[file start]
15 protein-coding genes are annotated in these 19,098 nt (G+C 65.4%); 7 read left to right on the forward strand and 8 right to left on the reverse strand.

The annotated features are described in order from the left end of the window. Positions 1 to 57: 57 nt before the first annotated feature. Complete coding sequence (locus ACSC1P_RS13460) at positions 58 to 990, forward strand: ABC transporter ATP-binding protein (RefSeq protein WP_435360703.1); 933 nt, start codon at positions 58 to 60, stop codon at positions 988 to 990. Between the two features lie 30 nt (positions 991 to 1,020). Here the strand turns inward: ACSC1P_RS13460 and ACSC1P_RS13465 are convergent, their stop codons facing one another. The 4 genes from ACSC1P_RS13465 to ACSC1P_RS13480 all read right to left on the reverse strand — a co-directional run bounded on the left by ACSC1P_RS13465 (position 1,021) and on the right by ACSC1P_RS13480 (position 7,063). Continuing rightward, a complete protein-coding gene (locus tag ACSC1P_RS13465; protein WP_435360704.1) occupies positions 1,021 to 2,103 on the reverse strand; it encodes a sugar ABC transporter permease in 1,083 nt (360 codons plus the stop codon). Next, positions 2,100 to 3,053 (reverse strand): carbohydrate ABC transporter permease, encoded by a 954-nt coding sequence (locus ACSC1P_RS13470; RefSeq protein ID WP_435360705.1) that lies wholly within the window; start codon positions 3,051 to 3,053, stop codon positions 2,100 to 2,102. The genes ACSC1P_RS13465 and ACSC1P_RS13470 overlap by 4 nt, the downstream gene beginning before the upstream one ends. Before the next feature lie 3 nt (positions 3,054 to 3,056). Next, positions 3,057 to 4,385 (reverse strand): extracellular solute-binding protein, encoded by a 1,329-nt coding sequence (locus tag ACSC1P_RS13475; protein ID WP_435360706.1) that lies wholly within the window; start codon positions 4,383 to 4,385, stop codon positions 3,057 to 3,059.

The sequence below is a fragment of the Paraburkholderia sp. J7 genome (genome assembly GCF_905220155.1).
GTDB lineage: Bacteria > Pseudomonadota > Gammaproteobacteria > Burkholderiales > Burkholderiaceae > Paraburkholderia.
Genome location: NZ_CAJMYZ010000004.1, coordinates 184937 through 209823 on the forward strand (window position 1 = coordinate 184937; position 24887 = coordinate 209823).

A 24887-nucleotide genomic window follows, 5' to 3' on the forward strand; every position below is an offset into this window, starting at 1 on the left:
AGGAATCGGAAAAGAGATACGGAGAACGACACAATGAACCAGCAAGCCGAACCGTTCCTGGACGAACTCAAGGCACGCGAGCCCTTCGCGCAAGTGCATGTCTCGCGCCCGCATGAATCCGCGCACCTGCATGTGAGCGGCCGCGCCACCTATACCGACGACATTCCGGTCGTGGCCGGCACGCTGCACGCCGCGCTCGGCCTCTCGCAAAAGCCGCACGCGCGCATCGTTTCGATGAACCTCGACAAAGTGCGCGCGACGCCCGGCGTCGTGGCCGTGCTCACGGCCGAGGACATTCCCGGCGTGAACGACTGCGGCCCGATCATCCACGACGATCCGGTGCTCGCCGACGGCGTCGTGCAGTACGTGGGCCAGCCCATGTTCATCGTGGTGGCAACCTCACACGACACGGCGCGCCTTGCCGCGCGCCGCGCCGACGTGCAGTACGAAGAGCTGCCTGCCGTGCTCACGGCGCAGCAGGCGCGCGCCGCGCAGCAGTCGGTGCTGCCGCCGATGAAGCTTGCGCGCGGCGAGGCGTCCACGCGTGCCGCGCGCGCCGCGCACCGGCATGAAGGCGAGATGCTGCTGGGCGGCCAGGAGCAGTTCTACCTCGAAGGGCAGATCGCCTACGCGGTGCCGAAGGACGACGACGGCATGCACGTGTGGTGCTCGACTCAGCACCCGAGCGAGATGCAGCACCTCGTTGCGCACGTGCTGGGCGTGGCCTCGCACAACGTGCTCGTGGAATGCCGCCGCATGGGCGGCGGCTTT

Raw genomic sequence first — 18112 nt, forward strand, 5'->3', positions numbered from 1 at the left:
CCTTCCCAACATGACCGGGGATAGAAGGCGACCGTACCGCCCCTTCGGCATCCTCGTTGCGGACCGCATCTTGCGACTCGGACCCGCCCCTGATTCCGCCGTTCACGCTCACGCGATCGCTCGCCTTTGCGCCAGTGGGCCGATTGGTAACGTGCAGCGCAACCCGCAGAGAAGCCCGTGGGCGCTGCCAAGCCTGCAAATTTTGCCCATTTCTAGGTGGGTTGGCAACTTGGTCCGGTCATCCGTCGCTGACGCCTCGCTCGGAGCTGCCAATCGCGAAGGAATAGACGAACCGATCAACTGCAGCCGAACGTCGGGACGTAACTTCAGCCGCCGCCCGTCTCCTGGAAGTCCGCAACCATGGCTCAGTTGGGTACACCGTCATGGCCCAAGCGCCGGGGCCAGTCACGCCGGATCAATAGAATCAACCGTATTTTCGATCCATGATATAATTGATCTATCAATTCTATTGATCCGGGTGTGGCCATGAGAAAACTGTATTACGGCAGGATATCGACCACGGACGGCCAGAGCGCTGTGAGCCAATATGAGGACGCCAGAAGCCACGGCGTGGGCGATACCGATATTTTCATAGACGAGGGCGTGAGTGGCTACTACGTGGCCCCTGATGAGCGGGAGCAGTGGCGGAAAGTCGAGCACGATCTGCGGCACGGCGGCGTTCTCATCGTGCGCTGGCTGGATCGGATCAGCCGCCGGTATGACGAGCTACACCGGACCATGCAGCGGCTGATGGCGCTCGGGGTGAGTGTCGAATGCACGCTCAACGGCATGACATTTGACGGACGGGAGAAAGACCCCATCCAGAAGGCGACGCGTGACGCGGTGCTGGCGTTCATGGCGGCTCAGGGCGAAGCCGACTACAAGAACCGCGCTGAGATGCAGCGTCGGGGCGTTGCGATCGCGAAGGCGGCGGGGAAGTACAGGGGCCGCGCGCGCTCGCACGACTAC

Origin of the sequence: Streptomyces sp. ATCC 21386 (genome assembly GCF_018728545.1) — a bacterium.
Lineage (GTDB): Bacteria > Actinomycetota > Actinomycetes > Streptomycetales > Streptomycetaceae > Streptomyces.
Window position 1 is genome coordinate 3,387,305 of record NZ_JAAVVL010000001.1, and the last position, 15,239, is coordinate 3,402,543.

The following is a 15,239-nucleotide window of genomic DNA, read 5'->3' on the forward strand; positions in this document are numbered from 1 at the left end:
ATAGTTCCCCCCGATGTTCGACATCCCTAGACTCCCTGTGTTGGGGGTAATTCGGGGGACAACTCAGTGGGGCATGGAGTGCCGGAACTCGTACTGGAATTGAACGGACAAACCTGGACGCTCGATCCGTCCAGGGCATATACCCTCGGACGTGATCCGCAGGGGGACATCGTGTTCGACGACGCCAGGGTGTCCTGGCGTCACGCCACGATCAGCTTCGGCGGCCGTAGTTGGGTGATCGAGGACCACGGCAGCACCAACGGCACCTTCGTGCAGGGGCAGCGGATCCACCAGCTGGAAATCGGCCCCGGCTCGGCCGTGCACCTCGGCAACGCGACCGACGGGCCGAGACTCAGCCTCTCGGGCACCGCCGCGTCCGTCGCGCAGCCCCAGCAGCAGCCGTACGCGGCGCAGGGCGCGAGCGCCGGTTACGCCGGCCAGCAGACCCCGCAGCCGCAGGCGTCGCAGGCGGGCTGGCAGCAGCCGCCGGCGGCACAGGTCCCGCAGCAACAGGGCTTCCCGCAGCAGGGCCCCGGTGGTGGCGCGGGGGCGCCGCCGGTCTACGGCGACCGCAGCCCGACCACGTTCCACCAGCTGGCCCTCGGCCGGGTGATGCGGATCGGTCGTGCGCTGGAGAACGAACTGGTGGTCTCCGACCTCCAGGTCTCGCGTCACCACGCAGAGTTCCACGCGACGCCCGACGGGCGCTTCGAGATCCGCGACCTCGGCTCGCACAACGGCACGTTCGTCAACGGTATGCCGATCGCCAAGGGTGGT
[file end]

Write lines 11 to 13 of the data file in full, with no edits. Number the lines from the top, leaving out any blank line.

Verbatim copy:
Lineage (GTDB): Bacteria > Actinomycetota > Actinomycetes > Streptomycetales > Streptomycetaceae > Streptomyces.
Window position 1 is genome coordinate 3,387,305 of record NZ_JAAVVL010000001.1, and the last position, 15,239, is coordinate 3,402,543.

The following is a 15,239-nucleotide window of genomic DNA, read 5'->3' on the forward strand; positions in this document are numbered from 1 at the left end: